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How To Enjoy Doing Nothing

How To Enjoy Doing Nothing
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British writer, editor Tom Hodgkinson launched a quarterly magazine ‘The Idler’ in 1993. The magazine gets its title from a series of essays (1758 –...

British writer, editor Tom Hodgkinson launched a quarterly magazine ‘The Idler’ in 1993. The magazine gets its title from a series of essays (1758 – 60) by the same name written by Samuel Johnson, the compiler of the first comprehensive English dictionary in which he had famously quoted “Every man is, or hopes to be, an idler”.

"Go go go! ... skydivers, bungee-jumpers, skateboarders, snowboarders, jet-skiers, surfers, mountain-bikers, off-roaders... Get out there, dude! Awesome! Don't just sit at home! Do something. Do anything! Don't stop. Don't think.

Go for it! Just do it. The idler surveys this dismal mishmash of lifestyle options and decides: just don't do it. Just don't. Don't go – stop," Tom has written this in one of his articles.

He believes that people were freer before the industrial revolution and going back to that kind of lifestyle makes one more productive.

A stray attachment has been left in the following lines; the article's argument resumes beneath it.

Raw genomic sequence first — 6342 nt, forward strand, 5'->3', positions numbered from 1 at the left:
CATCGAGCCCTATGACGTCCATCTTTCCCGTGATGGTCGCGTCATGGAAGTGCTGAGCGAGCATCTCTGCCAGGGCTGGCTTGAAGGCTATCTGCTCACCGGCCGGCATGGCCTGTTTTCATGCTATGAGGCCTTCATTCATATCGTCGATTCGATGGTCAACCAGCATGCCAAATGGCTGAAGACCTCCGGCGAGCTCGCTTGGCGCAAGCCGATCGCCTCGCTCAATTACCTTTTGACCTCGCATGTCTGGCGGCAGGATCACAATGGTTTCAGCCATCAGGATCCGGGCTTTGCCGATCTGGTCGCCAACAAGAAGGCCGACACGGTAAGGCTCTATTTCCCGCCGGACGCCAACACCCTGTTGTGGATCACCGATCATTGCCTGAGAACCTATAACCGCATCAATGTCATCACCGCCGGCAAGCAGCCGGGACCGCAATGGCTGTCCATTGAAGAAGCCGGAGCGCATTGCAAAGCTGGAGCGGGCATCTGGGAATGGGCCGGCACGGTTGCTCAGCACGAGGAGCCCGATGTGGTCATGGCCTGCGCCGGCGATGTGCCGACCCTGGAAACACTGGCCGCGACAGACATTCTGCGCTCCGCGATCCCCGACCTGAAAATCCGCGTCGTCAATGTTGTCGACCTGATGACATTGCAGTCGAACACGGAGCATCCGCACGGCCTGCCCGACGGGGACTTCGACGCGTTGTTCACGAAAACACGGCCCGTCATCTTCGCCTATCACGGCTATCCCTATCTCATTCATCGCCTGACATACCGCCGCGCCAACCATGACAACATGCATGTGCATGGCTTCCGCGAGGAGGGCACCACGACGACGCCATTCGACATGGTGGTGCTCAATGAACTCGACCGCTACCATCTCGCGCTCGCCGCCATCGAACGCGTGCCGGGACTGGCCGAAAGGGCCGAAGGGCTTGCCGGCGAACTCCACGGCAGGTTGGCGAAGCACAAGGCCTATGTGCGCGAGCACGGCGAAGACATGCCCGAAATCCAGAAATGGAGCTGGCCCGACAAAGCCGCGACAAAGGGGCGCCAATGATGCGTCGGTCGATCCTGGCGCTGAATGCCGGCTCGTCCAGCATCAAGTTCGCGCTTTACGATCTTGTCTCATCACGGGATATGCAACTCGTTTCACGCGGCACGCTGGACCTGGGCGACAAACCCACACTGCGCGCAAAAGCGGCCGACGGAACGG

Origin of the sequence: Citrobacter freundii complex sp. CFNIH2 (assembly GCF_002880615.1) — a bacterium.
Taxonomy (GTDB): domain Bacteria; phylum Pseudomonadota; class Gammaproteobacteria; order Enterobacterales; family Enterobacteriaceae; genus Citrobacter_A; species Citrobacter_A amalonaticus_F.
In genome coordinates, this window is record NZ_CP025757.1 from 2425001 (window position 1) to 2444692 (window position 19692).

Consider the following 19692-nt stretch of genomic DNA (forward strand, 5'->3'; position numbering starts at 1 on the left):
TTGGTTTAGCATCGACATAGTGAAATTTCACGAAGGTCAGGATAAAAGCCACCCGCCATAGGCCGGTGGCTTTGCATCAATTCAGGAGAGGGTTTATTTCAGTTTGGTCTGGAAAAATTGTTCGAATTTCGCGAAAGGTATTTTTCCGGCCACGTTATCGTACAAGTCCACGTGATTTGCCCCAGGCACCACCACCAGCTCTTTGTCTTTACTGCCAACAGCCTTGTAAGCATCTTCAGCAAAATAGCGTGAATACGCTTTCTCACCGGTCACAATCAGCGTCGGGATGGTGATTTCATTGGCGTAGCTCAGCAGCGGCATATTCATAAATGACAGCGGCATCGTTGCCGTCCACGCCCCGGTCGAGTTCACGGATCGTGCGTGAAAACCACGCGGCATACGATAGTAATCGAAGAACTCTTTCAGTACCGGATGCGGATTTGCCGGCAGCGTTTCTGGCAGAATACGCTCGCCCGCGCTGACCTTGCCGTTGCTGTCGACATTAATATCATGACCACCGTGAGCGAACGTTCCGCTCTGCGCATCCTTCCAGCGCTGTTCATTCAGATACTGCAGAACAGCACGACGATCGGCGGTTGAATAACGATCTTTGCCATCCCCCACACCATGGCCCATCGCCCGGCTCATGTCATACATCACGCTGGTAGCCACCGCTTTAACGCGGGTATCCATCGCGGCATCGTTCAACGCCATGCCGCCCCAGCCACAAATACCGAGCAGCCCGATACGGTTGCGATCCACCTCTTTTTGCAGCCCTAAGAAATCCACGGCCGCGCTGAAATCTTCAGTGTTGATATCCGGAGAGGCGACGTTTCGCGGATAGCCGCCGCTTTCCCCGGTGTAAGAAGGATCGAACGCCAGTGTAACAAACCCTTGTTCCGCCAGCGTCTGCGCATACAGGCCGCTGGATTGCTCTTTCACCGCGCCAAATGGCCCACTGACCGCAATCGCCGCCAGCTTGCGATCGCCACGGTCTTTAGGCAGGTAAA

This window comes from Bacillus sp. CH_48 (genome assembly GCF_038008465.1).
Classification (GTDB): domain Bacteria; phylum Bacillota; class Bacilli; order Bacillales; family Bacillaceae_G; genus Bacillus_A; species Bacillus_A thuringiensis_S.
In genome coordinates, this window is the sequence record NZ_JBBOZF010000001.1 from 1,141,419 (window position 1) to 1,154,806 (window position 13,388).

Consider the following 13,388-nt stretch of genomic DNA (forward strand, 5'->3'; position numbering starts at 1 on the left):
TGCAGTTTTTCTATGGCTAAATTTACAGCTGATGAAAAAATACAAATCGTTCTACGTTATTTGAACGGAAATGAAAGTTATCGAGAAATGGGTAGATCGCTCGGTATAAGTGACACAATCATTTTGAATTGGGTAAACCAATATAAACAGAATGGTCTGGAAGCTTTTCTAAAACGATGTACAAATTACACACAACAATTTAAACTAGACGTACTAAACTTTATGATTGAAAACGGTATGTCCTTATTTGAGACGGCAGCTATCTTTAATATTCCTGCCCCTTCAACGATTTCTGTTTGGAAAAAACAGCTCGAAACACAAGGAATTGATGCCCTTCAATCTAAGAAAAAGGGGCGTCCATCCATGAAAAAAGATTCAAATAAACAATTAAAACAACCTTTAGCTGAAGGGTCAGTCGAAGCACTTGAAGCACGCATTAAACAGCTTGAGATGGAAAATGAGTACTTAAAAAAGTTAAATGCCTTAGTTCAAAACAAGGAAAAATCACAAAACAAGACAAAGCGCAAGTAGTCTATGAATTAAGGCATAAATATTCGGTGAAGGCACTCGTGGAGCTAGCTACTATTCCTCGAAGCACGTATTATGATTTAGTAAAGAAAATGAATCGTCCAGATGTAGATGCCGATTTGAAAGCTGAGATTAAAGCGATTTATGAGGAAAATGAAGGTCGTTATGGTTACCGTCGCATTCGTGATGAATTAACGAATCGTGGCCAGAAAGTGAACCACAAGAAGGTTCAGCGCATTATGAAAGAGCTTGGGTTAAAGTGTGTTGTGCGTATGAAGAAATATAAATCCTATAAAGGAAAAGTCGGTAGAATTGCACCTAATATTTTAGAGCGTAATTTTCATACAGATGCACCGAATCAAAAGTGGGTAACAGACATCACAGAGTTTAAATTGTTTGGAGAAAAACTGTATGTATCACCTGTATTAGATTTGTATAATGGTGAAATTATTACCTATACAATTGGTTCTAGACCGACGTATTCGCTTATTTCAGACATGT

He suggests ways to unlearn being busy and learn to be idle and do nothing. He advises on how to switch off (www.realsimple.com).

  • Banish the guilt: We are all told that we should be terribly busy, so we can’t laze around. When you understand that it hasn’t always been this way, it becomes easier to shake it off.
  • Choose the right role models: Most of the great musicians and poets were idlers. So feed yourself a diet of John Lennon, Oscar Wilde, Walt Whitman, and the like.
  • Sketch a flower: If you are new to idling and feel compelled to be purposefully occupied, sketching a flower at the kitchen table can be an excellent way to bring some divine contemplation into your life.
  • Bring back Sundays: Now, Sundays are as busy and stress-filled as any other day. Having a day of rest was a very practical idea. We were excused from all labour and devoted ourselves to pleasure and family. Take that ancient wisdom to heart and declare at least one day of the week as a do-nothing day. Don’t clean the house or do the laundry; don’t get in the car. Stay home and eat chocolate and drink wine. Be kind to yourself.
  • Lie in a field: Do some good by taking a break from “doing” and go and lie on your back in a field. Listen to the birds and smell the grass.
  • Gaze at the clouds: Don’t have a field nearby? Doing nothing can easily be dignified by calling it “cloud spotting.”
  • Take a nap: To indulge in a siesta after lunch is the most wonderful luxury. It softens tempers and guards against grumpiness. If curling up in your office isn’t an option, go somewhere quiet, like a church or a park bench, and close your
  • eyes for even just five minutes.
  • Pretend to meditate: Tell everyone you’re going to meditate, then go into your bedroom, shut the door, and stare out the window or read or lie down for half an hour.
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